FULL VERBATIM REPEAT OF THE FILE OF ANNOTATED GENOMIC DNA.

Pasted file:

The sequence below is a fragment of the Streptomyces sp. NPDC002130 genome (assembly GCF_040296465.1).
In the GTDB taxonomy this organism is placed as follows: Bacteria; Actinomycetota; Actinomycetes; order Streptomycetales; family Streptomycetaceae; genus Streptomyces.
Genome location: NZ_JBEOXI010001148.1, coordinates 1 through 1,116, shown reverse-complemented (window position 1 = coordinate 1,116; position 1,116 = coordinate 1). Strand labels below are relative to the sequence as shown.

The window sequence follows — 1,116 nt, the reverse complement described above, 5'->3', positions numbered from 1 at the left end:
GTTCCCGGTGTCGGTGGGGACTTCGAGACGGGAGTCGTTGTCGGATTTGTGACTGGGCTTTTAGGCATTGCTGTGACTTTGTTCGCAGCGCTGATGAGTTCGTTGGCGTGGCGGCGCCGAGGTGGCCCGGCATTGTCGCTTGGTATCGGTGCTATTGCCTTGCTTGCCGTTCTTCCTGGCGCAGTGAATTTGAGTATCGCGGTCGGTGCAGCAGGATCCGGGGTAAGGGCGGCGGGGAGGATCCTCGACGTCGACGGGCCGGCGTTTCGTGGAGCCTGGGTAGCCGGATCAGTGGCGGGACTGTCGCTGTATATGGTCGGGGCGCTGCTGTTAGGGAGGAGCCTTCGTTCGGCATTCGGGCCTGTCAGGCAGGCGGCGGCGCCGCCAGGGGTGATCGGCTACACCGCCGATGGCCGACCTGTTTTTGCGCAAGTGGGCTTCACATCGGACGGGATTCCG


The sequence below is a fragment of the Streptomyces sp. NPDC002130 genome (assembly GCF_040296465.1).
In the GTDB taxonomy this organism is placed as follows: Bacteria; Actinomycetota; Actinomycetes; order Streptomycetales; family Streptomycetaceae; genus Streptomyces.
Genome location: NZ_JBEOXI010001148.1, coordinates 1 through 1,116, shown reverse-complemented (window position 1 = coordinate 1,116; position 1,116 = coordinate 1). Strand labels below are relative to the sequence as shown.

The window sequence follows — 1,116 nt, the reverse complement described above, 5'->3', positions numbered from 1 at the left end:
GTTCCCGGTGTCGGTGGGGACTTCGAGACGGGAGTCGTTGTCGGATTTGTGACTGGGCTTTTAGGCATTGCTGTGACTTTGTTCGCAGCGCTGATGAGTTCGTTGGCGTGGCGGCGCCGAGGTGGCCCGGCATTGTCGCTTGGTATCGGTGCTATTGCCTTGCTTGCCGTTCTTCCTGGCGCAGTGAATTTGAGTATCGCGGTCGGTGCAGCAGGATCCGGGGTAAGGGCGGCGGGGAGGATCCTCGACGTCGACGGGCCGGCGTTTCGTGGAGCCTGGGTAGCCGGATCAGTGGCGGGACTGTCGCTGTATATGGTCGGGGCGCTGCTGTTAGGGAGGAGCCTTCGTTCGGCATTCGGGCCTGTCAGGCAGGCGGCGGCGCCGCCAGGGGTGATCGGCTACACCGCCGATGGCCGACCTGTTTTTGCGCAAGTGGGCTTCACATCGGACGGGATTCCG